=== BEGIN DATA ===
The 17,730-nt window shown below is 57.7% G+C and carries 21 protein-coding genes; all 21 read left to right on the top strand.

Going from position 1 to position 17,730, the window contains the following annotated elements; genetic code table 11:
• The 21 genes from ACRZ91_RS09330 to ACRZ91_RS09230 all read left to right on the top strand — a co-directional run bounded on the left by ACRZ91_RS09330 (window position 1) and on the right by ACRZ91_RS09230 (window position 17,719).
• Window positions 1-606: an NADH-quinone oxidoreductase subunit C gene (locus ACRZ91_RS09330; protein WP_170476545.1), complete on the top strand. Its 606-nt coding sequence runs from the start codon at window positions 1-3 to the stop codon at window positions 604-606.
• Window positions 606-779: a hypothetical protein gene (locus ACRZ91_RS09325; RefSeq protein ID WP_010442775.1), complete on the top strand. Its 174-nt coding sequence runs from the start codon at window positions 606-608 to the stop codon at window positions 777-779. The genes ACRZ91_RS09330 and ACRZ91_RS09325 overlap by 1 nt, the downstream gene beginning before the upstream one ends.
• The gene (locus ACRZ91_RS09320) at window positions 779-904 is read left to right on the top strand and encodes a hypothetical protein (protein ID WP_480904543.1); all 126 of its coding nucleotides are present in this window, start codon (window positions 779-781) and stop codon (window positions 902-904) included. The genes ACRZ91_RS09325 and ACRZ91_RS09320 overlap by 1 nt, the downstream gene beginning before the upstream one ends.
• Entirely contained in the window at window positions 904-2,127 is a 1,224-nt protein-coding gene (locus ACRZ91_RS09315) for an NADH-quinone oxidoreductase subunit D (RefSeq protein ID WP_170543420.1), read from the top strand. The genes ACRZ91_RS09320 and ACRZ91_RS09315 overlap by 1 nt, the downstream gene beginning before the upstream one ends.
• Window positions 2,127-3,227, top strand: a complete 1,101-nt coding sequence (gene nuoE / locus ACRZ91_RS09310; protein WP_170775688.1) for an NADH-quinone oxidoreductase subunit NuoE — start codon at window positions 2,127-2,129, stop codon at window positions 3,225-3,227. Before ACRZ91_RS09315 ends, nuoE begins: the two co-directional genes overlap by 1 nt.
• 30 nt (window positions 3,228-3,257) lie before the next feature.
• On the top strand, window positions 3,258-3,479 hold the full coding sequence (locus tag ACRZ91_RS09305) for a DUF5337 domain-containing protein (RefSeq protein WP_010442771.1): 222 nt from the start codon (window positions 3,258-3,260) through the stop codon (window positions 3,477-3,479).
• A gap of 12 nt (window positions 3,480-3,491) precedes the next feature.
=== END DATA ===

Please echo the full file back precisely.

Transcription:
The 17,730-nt window shown below is 57.7% G+C and carries 21 protein-coding genes; all 21 read left to right on the top strand.

Going from position 1 to position 17,730, the window contains the following annotated elements; genetic code table 11:
• The 21 genes from ACRZ91_RS09330 to ACRZ91_RS09230 all read left to right on the top strand — a co-directional run bounded on the left by ACRZ91_RS09330 (window position 1) and on the right by ACRZ91_RS09230 (window position 17,719).
• Window positions 1-606: an NADH-quinone oxidoreductase subunit C gene (locus ACRZ91_RS09330; protein WP_170476545.1), complete on the top strand. Its 606-nt coding sequence runs from the start codon at window positions 1-3 to the stop codon at window positions 604-606.
• Window positions 606-779: a hypothetical protein gene (locus ACRZ91_RS09325; RefSeq protein ID WP_010442775.1), complete on the top strand. Its 174-nt coding sequence runs from the start codon at window positions 606-608 to the stop codon at window positions 777-779. The genes ACRZ91_RS09330 and ACRZ91_RS09325 overlap by 1 nt, the downstream gene beginning before the upstream one ends.
• The gene (locus ACRZ91_RS09320) at window positions 779-904 is read left to right on the top strand and encodes a hypothetical protein (protein ID WP_480904543.1); all 126 of its coding nucleotides are present in this window, start codon (window positions 779-781) and stop codon (window positions 902-904) included. The genes ACRZ91_RS09325 and ACRZ91_RS09320 overlap by 1 nt, the downstream gene beginning before the upstream one ends.
• Entirely contained in the window at window positions 904-2,127 is a 1,224-nt protein-coding gene (locus ACRZ91_RS09315) for an NADH-quinone oxidoreductase subunit D (RefSeq protein ID WP_170543420.1), read from the top strand. The genes ACRZ91_RS09320 and ACRZ91_RS09315 overlap by 1 nt, the downstream gene beginning before the upstream one ends.
• Window positions 2,127-3,227, top strand: a complete 1,101-nt coding sequence (gene nuoE / locus ACRZ91_RS09310; protein WP_170775688.1) for an NADH-quinone oxidoreductase subunit NuoE — start codon at window positions 2,127-2,129, stop codon at window positions 3,225-3,227. Before ACRZ91_RS09315 ends, nuoE begins: the two co-directional genes overlap by 1 nt.
• 30 nt (window positions 3,228-3,257) lie before the next feature.
• On the top strand, window positions 3,258-3,479 hold the full coding sequence (locus tag ACRZ91_RS09305) for a DUF5337 domain-containing protein (RefSeq protein WP_010442771.1): 222 nt from the start codon (window positions 3,258-3,260) through the stop codon (window positions 3,477-3,479).
• A gap of 12 nt (window positions 3,480-3,491) precedes the next feature.